“But human rights issues are something that will be at the top of the Secretary’s agenda, no matter where she goes,” Wood said.

Wood was reportedly responding to a question about the latest statement from the Tibetan spiritual leader, the Dalai Lama that the situation in Tibet is very tense and there could be a popular uprising any moment.

“The issue could very well come up. I just don’t want to get into specific subject areas at this point. But you can expect that the Secretary is going to be bringing up human rights issues throughout the trip, where she deems it necessary to do so”, he said when asked about whether the issue would come up or not.

Mrs. Clinton, only a month into the job, as announced by the State Department last week, would be travelling on her first overseas trip in this position to Japan, Indonesia, South Korea and China during her week-long trip beginning February 15.

Meanwhile, seven prominent organizations, mostly based in US, Tuesday issued a joint press statement asking Mrs Clinton to put Human Rights on top of the agenda in her visit to Beijing next week.

In the statement, Amnesty International USA, Freedom House, Human Rights First, Human Rights in China, Human Rights Watch, the International Campaign for Tibet, and Reporters Without Borders urged Secretary Clinton to speak publicly about Tibet and Xinjiang, torture in police custody, domestic press censorship, extrajudicial detention, and abuses of human rights defenders.

The statement recalls the secretary’s own past comments on human rights in China, in which she stressed: “not taking citizens away from their loved ones and jailing them, mistreating them, or denying them their freedom or dignity because of the peaceful expression of their ideas and opinions.”

“If Secretary Clinton remains silent on these issues – as the US did earlier this week during China’s review at the Human Rights Council in Geneva – the Chinese government is likely to get the wrong message,” said Sophie Richardson, Asia advocacy director at Human Rights Watch.

“We ask the secretary to stress human rights, the rule of law, and protections for civil society as a centerpiece of US policy going forward,” she said.

This year no Losar.

Last year was washed by blood.

In Lhasa countless compatriots

were fallen under a piercing arrow.

This year no Losar for us.

In Szechuan, countless people buried

under the earth.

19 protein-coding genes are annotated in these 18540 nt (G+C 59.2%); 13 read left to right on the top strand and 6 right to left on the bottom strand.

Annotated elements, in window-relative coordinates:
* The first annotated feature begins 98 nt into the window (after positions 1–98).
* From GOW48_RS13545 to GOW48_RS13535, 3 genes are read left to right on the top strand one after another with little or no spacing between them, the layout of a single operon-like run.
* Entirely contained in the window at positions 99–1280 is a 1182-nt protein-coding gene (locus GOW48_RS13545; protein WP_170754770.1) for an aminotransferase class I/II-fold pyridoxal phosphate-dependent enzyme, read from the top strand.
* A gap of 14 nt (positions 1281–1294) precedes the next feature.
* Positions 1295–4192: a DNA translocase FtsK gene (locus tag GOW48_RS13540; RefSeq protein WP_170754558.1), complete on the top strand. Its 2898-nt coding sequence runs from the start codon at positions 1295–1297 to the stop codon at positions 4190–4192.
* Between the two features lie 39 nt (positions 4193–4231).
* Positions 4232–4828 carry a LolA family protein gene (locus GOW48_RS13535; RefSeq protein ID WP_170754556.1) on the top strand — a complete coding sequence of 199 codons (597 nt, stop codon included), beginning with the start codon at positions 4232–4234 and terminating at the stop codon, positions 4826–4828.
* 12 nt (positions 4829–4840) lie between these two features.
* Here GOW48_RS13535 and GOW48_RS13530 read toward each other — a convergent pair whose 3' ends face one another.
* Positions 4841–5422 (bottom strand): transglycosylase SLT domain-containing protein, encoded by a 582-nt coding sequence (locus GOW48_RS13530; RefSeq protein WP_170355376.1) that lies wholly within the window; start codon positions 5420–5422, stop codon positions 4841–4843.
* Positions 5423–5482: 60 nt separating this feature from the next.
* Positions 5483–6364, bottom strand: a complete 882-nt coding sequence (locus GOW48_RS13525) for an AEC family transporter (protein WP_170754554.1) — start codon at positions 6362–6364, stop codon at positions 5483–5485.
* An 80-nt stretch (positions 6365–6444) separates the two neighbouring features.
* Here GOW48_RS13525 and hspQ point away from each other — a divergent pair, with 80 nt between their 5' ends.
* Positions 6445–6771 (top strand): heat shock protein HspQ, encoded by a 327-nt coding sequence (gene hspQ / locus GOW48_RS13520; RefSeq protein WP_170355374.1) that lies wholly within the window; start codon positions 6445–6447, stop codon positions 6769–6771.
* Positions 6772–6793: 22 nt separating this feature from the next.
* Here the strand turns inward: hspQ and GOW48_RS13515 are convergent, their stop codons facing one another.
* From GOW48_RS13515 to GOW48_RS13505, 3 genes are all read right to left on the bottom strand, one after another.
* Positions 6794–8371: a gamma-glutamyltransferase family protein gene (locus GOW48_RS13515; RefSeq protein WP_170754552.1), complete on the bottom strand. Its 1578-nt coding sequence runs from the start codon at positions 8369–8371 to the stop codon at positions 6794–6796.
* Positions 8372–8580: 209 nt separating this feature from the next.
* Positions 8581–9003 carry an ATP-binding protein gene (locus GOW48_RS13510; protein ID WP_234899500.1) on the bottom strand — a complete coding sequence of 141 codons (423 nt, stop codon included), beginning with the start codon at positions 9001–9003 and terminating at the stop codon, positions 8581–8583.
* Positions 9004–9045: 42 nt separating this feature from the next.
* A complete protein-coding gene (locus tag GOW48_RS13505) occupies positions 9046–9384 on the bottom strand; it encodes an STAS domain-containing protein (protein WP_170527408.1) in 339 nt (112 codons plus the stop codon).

This year no Losar for us.

There is only the word “No” on your lips,

We are speechless.

You are filled with anger.

We have no bitterness.

For the sake of the deceased,

valiant heroes,

Let us offer our regrets.

For the deceased people,

Let us make offerings.

– By an anonymous Tibetan blogger (heard on Students for a Free Tibet “Our Nation”).

Students for a Free Tibet: Our Nation Episode 4

It appeared to be a typical New Year in Rebkong county, a remote part of Qinghai province in western China where the countryside is dotted by Tibetan monasteries and white stupas.

At Gomar monastery, colourful prayer flags flapped in the wind and the faithful spun rows of large brass prayer wheels and tossed pieces of coloured paper squares from a tall stupa, sending countless prayers swirling into the sky. Meanwhile, a steady line of pilgrims carried out an exhausting circumambulation of the temple, prostrating their bodies fully across the ground after every three steps.

But not everyone was joyful. Losar, the Tibetan lunar new year, comes 11 months after unrest broke out in Tibetan areas of China last year, and despite government attempts to erase the memories, few families seem in the mood to celebrate.

Calls for a boycott of the Tibetan New Year began spreading months ago via blogs, mobile phone messages and word of mouth, travelling from Tibetan communities in Dharamshala, India, London and New York to rural villages and towns in western China. Some Tibetans celebrate the New Year according to the Chinese lunar calender, which began on Jan 26 this year, while others follow the Tibetan lunar calendar, which marks the first day of 2136, the year of the Earth Ox, on Feb 25.

The sense of fear is palpable in this area, which saw disputes break out between Muslims and Tibetans last February and then again in March. But those who are willing to talk essentially tell the same story.

“It wasn’t a joyous New Year,” said a Tibetan farmer standing in the courtyard of the Nyentog Temple, dressed in a black Tibetan robe with a red sash tied around his waist. “Last year was not a good one,” he said. He then slowly brought his two fists together to express his meaning before disappearing into the crowd.

“Few people celebrated the New Year this year,” said one outspoken monk, standing in the corner of another monastery. “A lot of young people were killed last year and people are sad. There is no feeling of happiness.”

A former monk who produces tankas, Tibetan religious scroll paintings, said most people chose to remember those who lost their lives in last year’s melee rather than mark the new year.

“We didn’t set off any fireworks, bathe, or put on our best clothing,” he said. “We didn’t sing, play music or dance. We didn’t put couplets on the doors. We normally give gifts at New Years, but we didn’t do that either.”